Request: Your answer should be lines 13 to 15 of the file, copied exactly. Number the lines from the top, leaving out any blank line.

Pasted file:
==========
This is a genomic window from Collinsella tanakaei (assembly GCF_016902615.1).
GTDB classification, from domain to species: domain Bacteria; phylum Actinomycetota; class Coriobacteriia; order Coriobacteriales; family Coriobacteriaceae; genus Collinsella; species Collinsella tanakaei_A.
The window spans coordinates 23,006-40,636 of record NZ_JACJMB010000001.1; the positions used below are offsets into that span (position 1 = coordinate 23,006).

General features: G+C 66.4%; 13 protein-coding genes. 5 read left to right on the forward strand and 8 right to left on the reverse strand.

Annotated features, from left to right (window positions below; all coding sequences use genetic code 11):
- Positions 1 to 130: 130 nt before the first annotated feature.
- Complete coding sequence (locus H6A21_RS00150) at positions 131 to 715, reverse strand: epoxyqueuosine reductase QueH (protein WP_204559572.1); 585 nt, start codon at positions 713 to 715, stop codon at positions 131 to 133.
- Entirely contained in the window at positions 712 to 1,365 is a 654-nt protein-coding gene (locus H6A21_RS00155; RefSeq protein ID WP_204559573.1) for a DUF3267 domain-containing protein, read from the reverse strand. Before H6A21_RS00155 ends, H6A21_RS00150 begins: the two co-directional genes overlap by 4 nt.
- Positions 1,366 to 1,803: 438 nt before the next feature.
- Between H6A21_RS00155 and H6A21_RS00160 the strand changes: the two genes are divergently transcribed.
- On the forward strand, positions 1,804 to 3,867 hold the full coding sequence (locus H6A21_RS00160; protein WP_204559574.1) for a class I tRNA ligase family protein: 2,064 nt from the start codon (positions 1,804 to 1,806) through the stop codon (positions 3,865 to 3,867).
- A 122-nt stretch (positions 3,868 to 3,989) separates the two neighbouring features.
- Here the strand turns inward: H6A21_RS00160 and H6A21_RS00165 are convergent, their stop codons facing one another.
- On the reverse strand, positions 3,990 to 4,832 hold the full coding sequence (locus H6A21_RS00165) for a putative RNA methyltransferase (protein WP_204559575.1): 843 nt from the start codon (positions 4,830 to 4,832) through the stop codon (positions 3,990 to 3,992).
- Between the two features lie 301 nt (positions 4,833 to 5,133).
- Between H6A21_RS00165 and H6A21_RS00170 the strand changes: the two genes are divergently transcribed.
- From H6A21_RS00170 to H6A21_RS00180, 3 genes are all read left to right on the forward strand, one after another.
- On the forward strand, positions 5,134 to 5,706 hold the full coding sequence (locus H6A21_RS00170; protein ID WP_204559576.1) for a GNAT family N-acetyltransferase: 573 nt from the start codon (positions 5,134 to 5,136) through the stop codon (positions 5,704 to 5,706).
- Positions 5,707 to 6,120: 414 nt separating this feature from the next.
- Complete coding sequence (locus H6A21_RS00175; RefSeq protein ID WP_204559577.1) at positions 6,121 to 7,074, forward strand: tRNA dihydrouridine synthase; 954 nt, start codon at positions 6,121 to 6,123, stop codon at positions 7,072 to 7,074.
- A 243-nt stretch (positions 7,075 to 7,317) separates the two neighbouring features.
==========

- Here the strand turns inward: H6A21_RS00160 and H6A21_RS00165 are convergent, their stop codons facing one another.
- On the reverse strand, positions 3,990 to 4,832 hold the full coding sequence (locus H6A21_RS00165) for a putative RNA methyltransferase (protein WP_204559575.1): 843 nt from the start codon (positions 4,830 to 4,832) through the stop codon (positions 3,990 to 3,992).
- Between the two features lie 301 nt (positions 4,833 to 5,133).